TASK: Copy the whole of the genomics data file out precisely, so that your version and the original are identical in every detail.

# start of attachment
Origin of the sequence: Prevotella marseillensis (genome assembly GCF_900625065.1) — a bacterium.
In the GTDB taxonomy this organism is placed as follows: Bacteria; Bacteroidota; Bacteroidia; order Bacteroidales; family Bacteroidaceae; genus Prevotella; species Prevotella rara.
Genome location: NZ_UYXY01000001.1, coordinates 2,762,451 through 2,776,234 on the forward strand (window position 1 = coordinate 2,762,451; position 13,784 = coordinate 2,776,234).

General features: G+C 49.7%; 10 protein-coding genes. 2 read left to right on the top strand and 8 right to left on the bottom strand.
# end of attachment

Origin of the sequence: Prevotella marseillensis (genome assembly GCF_900625065.1) — a bacterium.
In the GTDB taxonomy this organism is placed as follows: Bacteria; Bacteroidota; Bacteroidia; order Bacteroidales; family Bacteroidaceae; genus Prevotella; species Prevotella rara.
Genome location: NZ_UYXY01000001.1, coordinates 2,762,451 through 2,776,234 on the forward strand (window position 1 = coordinate 2,762,451; position 13,784 = coordinate 2,776,234).

General features: G+C 49.7%; 10 protein-coding genes. 2 read left to right on the top strand and 8 right to left on the bottom strand.